This Side of Third

…and second

End the Stigma


In my new role as special education teacher in a BSC setting, my mind is on mental illness a great deal.  All the time. Every day. OK, it’s becoming consuming.

I began my teaching career in a Behavior Support Classroom, not unlike my current room. I’m no stranger to fights, blue language, demographic slurs, and even assault. In that setting, it comes with the territory. What I’m having a difficult time with this second time around, is the mental health behind the behaviors, and the fact that they are elementary students.

Three of my four students’ behavior problems stem from their mental health needs. At any given time, on any given day, it looks like I’m running a three-ring circus. Getting any solid curriculum taught is out of the question. Not to mention, my students range in grades from K to 5th. I’m constantly on my toes trying to keep fights and arguments from breaking out, to keep kids from eloping, to keep on track with pacing/testing/meetings/trainings, having difficult conversations with the kids and parents, and every now and then, teach a good lesson.

Teaching is a tiring profession. Physically, mentally, emotionally, spiritually… However, I have never struggled more, or so early in the year, then I am this year.  My students’ mental wellbeing is front and center of my day. This is where my consuming look into mental health comes in to play.

According to NAMI, the National Association on Mental Illness, 1 in 5 adults experience mental illness each year.  Sadly, 1 in 6 children aged 6-17 experience a mental health disorder each year.  I encourage you to look here for more stats. It’s staggering, and it’s real. If you read nothing else on this blog post, please read that entire page.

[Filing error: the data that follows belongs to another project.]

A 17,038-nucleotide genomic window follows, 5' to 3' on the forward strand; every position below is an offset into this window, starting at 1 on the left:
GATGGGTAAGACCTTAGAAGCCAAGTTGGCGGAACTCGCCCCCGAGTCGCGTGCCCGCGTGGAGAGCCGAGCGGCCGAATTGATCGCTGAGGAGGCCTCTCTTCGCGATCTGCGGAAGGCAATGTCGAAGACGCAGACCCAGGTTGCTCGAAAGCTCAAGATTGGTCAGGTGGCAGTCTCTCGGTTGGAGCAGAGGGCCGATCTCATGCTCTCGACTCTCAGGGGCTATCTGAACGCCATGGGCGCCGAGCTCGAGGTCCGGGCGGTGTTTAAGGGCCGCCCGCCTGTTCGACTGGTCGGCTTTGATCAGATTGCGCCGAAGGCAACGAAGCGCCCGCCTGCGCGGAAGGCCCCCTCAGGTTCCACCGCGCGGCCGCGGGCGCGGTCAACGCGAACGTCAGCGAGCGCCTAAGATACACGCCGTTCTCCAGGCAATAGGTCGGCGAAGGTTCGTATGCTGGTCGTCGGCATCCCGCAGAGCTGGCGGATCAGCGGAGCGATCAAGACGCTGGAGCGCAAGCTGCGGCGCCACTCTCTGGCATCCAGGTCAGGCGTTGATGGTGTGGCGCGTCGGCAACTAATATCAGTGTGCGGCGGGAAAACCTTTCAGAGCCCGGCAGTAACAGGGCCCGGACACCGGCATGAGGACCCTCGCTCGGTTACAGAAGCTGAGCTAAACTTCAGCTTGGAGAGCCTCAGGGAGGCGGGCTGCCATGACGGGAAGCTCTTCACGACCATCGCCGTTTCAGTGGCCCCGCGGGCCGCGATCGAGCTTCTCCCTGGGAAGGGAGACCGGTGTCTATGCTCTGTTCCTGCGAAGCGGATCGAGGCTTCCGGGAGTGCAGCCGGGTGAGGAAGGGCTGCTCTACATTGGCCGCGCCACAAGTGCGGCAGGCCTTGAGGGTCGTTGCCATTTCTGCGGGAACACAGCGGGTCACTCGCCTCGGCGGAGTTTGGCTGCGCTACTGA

You know someone with mental illness. I absolutely guarantee you do. Just like cancer, mental illness affects everyone. Unlike cancer, you may never know who, unless you know. It’s a hidden illness.  Hidden because, well, it’s your brain, and hidden because over the centuries millions of people have been rejected, abused, incarcerated, dismissed, and exterminated.

Mental illness has been given such a stigma, that people affected feel like they’re wearing a visible stain on them. “Can they see my depression?” “Can they tell I’m about to have a breakdown if I don’t get out of here?” “Do I look OK?” Over the years, adults will learn to mask their symptoms, hide the truth, and act like everything is OK. For kids, they can’t do that, or haven’t learned to do that. Point being, they shouldn’t have to do that.

Instead of acknowledging that a child has had a problem for years and getting her help, a parent may force his child to “act normal” or simply “knock it off.”  How long can this child keep it together before her next episode occurs?  How long can she “act normal” before she implodes and the situation is even worse than ever?

Again, you know someone with a mental illness. Statistically speaking, it’s probably a child.  If you’re a teacher, they are probably in your classroom.

In doing research, I wanted to find out when awareness events occur (I’d seen and heard a few different things). It turns out, there’s two different awareness months, two different awareness weeks, and suicide prevention month. While that may seem excessive, it really isn’t. We should be aware of mental illness, always.

Check on your parents, children, friends, coworkers, neighbors, family members, partners, and students.  Check on those with high-pressure/high-stress jobs.  Our teachers, nurses, first responders, social workers, doctors, and military (past and present) are in the thick of this.  Guess what?  They are not immune to mental illness, either.

Imagine you’re a nurse that interacts with mental illness in its many forms during shift. Draining on its own, right?  Now imagine you go home to a son with anxiety and depression who’s having a bad day.  Or, what if that nurse has PTSD, and she’s presented with a trigger? Now her day is exponentially more difficult.

Become aware. Become an advocate.

Be sure you check on yourself, also.  We can get caught up in caring for others, and forget about ourselves. Don’t get so absorbed in others’ welfare that you let yours go.  Taking time for yourself is not selfish.

End the stigma.


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